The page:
Posts Tagged ‘israel missile raids’

Hamas leader killed

Confirmed: Hamas leader killed

Hamas officials confirmed the death of Interior Minister Saeed Seyyam.

A top aide, Seyyam’s brother and his brother’s family were also killed in the attack on a house in the Jabalya refugee camp, as reported on SkyNews.

It comes as Israeli Defence Minister Ehud Barak said the shelling of the UN headquarters in Gaza had been ‘a grave mistake’ which was being taken ‘very seriously’.

Diplomatic efforts to broker a deal to end the fighting are continuing in Cairo tonight.

Hamas has told Egyptian mediators it would agree to a year-long renewable ceasefire in Gaza if Israel pulls out all its forces within five to seven days and reopens border crossings immediately, sources said.

In its proposal to Israel, Hamas demanded the opening of all of Gaza’s border crossings be guaranteed by Egypt and the international community.

Hamas told Egypt it was open to the deployment of Turkish monitors but objected to a proposal that Palestinian President Mahmoud Abbas’ presidential guard be stationed at the Rafah crossing between the Gaza Strip and Egypt.

An Israeli official said the country’s leaders would decide on their next move following a briefing by their envoy, senior Israeli defence official Amos Gilad, who has met Egyptian mediators in Cairo.

Hamas’ armed wing has vowed to avenge the death of Seyyam, an interior minister who was in charge of 13,000 police and security officials, and a Hamas official in Damascus, Mohammed Nazzal, insisted the killing of its leaders will not make the militant group budge on its tough stance toward Israel.

The Israeli army has confirmed the airstrike.

Israel has said it attacked the United Nations building after coming under fire from Palestinian militants within the compound.

The Israeli artillery attack set the compound on fire, destroyed tons of food and humanitarian supplies and forced hundreds of refugees sheltering inside to flee.

Israel says it does not target UN buildings or personnel but a senior military officer has said Israeli troops opened fire after militants shot anti-tank weapons and machine guns from inside.

Throughout its 20-day offensive in Gaza, Israel has accused Hamas militants of hiding in civilian areas to stage attacks.

But UN official John Ging, who was in the compound at the time, called the Israeli account ‘nonsense’.

And Chris Gunness of the UN Relief and Works Agency (UNRWA) told Sky News hundreds of people were taking refuge inside the compound when it was hit by ‘three white phosphorus’ shells.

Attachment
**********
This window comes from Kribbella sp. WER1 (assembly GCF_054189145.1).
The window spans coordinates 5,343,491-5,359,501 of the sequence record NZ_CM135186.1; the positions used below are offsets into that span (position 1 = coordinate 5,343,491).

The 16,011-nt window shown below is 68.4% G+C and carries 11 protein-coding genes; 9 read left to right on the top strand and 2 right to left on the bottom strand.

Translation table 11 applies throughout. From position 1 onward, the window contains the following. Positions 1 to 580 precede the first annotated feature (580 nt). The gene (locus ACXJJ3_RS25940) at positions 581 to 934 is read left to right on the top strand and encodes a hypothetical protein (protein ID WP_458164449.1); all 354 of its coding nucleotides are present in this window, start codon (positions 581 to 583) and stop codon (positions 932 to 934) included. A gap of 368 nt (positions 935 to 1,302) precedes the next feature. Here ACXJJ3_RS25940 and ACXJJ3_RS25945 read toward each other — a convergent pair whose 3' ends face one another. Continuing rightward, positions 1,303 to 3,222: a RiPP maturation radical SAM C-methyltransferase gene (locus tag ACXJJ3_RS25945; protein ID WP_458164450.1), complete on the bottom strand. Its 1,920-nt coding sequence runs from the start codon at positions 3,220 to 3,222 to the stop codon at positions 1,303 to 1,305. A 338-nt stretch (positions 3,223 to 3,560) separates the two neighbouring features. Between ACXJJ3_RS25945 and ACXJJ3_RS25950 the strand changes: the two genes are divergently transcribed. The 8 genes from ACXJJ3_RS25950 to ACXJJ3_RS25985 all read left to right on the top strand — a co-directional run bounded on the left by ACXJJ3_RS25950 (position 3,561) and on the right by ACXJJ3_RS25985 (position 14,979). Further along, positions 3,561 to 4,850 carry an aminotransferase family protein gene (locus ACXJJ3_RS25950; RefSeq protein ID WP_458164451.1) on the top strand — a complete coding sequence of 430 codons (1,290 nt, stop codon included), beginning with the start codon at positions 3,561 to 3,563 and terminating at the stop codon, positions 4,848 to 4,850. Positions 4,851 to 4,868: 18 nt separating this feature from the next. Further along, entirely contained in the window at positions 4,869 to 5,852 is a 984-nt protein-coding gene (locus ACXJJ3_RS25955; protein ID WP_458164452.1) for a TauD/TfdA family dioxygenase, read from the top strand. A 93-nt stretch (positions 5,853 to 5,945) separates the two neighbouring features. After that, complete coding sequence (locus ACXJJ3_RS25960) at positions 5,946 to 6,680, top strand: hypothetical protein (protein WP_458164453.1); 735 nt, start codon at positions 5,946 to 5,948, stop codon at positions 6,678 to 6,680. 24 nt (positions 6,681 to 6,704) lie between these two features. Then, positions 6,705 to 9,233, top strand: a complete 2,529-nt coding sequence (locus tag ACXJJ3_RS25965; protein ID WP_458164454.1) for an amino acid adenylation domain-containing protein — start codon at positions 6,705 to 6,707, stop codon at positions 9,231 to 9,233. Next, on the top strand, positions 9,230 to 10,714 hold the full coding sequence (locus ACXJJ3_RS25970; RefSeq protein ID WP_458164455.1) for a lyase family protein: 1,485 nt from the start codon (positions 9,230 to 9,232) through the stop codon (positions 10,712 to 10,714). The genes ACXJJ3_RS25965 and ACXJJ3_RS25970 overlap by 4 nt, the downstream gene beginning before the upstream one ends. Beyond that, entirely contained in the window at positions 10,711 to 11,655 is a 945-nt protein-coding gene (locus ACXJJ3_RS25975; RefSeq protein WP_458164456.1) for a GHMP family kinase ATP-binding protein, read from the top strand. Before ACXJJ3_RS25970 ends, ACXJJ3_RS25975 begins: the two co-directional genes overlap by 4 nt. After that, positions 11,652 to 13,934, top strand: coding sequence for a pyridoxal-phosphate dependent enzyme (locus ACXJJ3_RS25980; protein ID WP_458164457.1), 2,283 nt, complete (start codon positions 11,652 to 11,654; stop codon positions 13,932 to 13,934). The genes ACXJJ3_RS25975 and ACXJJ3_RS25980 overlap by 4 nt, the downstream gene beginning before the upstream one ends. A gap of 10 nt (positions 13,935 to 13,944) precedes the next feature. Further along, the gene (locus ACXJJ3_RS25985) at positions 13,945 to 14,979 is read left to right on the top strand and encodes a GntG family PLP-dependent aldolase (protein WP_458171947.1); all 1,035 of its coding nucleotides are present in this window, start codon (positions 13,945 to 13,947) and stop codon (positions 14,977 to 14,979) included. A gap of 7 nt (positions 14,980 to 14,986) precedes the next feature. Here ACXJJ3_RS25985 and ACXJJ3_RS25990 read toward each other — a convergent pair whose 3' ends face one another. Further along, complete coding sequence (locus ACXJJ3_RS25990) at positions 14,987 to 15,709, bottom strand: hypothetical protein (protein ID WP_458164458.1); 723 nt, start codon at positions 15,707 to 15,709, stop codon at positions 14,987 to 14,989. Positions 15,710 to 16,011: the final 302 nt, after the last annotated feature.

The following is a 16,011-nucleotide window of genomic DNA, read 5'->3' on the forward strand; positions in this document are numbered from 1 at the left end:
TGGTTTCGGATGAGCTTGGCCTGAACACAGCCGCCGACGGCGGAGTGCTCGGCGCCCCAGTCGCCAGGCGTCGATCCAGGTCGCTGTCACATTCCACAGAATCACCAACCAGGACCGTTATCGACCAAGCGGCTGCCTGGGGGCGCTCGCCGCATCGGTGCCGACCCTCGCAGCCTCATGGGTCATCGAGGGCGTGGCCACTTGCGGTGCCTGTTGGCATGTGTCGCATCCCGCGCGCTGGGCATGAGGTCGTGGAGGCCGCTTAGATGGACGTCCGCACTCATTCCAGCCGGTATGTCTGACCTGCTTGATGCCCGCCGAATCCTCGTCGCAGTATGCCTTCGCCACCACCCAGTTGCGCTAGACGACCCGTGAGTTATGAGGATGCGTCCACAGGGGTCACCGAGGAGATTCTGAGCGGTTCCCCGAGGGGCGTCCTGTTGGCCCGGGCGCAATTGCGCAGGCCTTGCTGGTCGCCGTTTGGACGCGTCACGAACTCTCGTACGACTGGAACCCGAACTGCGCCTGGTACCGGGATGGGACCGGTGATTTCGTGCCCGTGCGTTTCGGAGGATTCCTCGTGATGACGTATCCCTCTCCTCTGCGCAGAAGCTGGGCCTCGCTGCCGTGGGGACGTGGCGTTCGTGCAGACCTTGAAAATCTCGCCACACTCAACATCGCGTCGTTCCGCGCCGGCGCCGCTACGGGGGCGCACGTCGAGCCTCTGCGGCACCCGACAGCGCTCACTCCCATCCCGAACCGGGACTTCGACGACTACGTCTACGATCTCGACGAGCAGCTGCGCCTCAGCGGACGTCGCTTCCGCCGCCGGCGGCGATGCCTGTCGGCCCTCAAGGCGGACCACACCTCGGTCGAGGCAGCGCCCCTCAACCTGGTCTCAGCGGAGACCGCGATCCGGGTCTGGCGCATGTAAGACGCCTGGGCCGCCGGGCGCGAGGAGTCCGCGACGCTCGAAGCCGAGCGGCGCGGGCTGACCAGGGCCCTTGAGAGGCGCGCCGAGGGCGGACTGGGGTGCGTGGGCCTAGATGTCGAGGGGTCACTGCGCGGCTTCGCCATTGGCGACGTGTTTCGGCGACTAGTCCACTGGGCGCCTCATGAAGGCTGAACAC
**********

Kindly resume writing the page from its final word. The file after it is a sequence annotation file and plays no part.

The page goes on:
The chemical weapons cannot be put out by fire extinguishers and are banned from use in wars in civilian areas under the 1980 Geneva protocol.

UN chief Ban Ki-Moon said he was outraged by the Israeli strike.

‘I have conveyed my strong protest and outrage and demanded a full explanation from the defence minister and foreign minister,’ Mr Ban told reporters in Tel Aviv.

Mr Ban said Defence Minister Ehud Barak had assured him the incident had been ‘a grave mistake’ which was being taken ‘very seriously.’

‘He assured me that extra caution will be given to UN facilities and staff and that this will not be repeated,’ he said.

Mr Barak pointed the finger of blame at Hamas.

‘Hamas uses Palestinian civilians as human shields and fires at IDF (Israeli Defence Forces) soldiers from sites adjacent to UN complexes,’ he was quoted as saying.

The headquarters of several media organisations have also reportedly been hit, injuring two cameramen.

The number of dead in Gaza has reached an ‘unbearable point’, he said, insisting elements are in place for the fighting to end ‘now’.

Mr Ban said he expected Israel to make an important decision on Thursday on whether to stop firing in the Gaza Strip.

Israel has said it will not agree to a truce which would allow Hamas to regroup and rearm. It is trying to stop Hamas firing rockets into Israel.

According to Gaza’s health ministry, more than 1,000 Palestinians -around half of them civilians- have been killed during the fighting.

Thirteen Israelis have also been killed -10 soldiers and three civilians hit by Hamas rocket fire.

P/S: 1,000 Palestinians to 13 Israelis. You do the calculation as to what is fair and who’s the real bully here. . .

One of the banners at the protest, the feelings of a human being towards humanity however doesn't occur on the Israelis.

One of the banners at the protest, the feelings of a human being towards humanity however doesn't occur on the Israelis.

The Associated Press(AP) has reported today that some 3,000 Malaysians protested on Friday against Israel’s invasion of Gaza, burning Israeli flags and effigies of President George W. Bush.

The mainly Muslim protesters, waving Palestinian flags and chanting anti-Israel slogans, marched to the U.S. Embassy in downtown Kuala Lumpur from a nearby mosque after Friday prayers.

They called on the U.S. to use its influence to stop Israel’s military offensive on Gaza, which has left more than 750 people dead -at least half of them civilians, according to Gaza health officials. Thirteen Israelis have died.

Israel has defended its two-week operation, saying it wants to stop rocket attacks from Hamas-controlled Gaza into Israeli territory.

‘The killing continues. … We are urging the American government to demand that Israel withdraw from Gaza,’ said Adnan Mohamad Tahir, an activist.